Lisa

 

 

 

Poems to kick-start the year!

It’s hard to believe that the school year has already begun.  The start of this year also marks the one year anniversary of this blog!  In one of my first posts (Paving the Way with Poetry), I wrote about something near to my heart: poetry.

As I plan beginning of the year lessons for my own 2nd grade classroom, I like to select and read poems as a way to introduce daily procedures and routines.  I do this for several reasons.

First, they are fast and fun to read.  Second, there are many poems written about the school day, which makes it easy to connect them to the students.  Third, reading poems early on (instead of waiting for National Poetry Month in April) helps to foster a love of poetry.  Finally, poetry opens a door to literacy that is not always accessible with other genres.  This is especially true for struggling readers and writers.  Because they are shorter by nature, poems often feel less threatening to these students.  And ALL students can enjoy and be challenged by poetry.

Ready to get started?

Here is a list of some of my favorite beginning of the year poetry books and poems, along with procedures/routines that connect to them.  Don’t have the books?  They should be easy to find in the school library or even online.

1. Almost Late to School by Carol Diggory Shields

Suggested Poems to Read             Routines to Teach  

Word Problem                                   Introducing Math Workshop/Journals

Gotta Go                                              Bathroom Procedures

Almost Late                                        Arrival Routines

After School                                         Dismissal

2. Creatures of Earth, Sea, and Sky by Georgia Heard

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Suggested Poems to Read                        Routines to Teach  

Fishes and/or Frog Serenade                    Partnerships and teamwork

These are “poems for two voices” and lend themselves well to introducing the concept of “working together.”  Let the students decide how to read them together as an initial team building activity.

3 & 4. Chicken Soup With Rice, by Maurice Sendak

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and

A Child’s Calendar, by John Updike

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Suggested Poems to Read                      Routines to Teach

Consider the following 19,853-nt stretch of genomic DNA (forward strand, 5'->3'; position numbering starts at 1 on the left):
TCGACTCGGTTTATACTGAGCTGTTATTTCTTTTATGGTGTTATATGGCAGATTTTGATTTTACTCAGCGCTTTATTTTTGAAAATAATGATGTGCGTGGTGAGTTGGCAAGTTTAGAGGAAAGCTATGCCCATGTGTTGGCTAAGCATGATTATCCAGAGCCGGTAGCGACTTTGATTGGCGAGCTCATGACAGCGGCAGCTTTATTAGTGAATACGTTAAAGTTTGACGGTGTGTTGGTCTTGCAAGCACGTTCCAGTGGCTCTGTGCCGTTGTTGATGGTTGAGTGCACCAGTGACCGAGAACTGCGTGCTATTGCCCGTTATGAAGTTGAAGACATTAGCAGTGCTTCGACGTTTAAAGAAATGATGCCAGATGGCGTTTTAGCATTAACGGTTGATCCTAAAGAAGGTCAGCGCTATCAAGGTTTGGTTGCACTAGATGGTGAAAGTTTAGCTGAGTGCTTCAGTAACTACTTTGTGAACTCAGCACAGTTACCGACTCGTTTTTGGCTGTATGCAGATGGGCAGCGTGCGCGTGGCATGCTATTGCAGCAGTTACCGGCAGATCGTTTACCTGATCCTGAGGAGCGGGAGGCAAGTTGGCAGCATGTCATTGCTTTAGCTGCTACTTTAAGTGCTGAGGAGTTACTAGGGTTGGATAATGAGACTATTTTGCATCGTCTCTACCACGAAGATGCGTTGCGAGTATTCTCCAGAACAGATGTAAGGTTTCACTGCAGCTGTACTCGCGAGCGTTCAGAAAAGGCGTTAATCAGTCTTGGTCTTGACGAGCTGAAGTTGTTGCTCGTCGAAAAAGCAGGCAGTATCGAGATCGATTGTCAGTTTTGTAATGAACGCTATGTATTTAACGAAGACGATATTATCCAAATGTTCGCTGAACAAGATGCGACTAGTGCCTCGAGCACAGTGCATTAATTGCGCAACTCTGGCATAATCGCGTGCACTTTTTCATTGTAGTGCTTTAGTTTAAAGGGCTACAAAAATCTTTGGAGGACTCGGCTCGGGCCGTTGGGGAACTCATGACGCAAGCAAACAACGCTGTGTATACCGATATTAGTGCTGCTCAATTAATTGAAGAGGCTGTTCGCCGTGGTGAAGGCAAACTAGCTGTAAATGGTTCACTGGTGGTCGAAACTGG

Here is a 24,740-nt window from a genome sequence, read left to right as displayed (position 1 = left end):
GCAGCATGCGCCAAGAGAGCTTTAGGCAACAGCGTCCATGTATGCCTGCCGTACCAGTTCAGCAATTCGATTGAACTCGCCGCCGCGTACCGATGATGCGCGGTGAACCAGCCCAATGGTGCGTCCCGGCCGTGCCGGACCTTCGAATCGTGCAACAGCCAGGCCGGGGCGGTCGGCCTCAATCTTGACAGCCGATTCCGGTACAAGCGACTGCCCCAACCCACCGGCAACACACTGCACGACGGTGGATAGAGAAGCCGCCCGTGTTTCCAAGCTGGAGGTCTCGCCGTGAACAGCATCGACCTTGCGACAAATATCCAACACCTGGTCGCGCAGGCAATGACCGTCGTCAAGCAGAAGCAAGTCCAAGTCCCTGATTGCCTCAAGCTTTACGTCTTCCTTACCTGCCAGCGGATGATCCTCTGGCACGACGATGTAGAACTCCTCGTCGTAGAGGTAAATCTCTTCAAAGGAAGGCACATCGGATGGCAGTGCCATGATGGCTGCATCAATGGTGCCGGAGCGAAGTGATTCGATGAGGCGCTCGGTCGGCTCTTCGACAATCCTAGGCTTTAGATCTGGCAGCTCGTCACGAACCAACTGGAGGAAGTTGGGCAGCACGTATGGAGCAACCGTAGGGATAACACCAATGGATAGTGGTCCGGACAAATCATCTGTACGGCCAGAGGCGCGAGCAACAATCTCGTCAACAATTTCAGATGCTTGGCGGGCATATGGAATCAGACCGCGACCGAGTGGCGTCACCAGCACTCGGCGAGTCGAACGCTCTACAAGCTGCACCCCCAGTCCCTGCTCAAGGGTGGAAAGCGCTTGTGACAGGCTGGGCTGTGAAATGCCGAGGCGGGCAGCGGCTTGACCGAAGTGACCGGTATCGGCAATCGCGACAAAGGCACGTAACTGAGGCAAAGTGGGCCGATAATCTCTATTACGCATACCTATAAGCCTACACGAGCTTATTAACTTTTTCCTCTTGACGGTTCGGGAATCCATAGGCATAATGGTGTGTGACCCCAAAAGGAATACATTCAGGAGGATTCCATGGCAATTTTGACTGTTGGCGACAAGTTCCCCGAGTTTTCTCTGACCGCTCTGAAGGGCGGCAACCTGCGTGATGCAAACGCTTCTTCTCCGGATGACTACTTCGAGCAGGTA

September (or August)                             Reading a poem to introduce each month

5. Way I Feel, by Janan Cain

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Suggested Poems to Read                      Routines to Teach  

Scared, Shy, Excited                               Beginning of the year feelings

This is a fast read and I recommend reading through the whole book if you have time.  It’s also a great segue into Morning Meeting/Responsive Classroom.  The students can state one feeling that they have as part of the “share” portion of the lesson.

Note: Today I Feel Silly by Jamie Lee Curtis is another great read aloud for discussing feelings.

6. I Like it Here at School, poems collected by Jack Prelutsky

*You can purchase this for $.01 on Amazon! Now that’s a good deal….

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Suggested Poems to Read                       Routines to Teach

Why My Homework is Missing            Daily homework

Look in a Book                                            Independent Reading

7. If I Were in Charge of the World, by Judith Viorst

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Suggested Poems to Read                       Routines to Teach

If I Were in Charge of the World             Creating classroom responsibilities/rules

Apology                                                              Problem Solving/working cooperatively

Summer’s End                                                 Back to school

8. The Mouse Was Out at Recess, by David L. Harrison

*You can buy this used on Amazon for $.084!

This book is chock full of poems that connect to the school day.  Here are a few of my favorites:

Suggested Poems to Read                                                          Routines to Teach 

The Bus                                                                                               Arrival/dismissal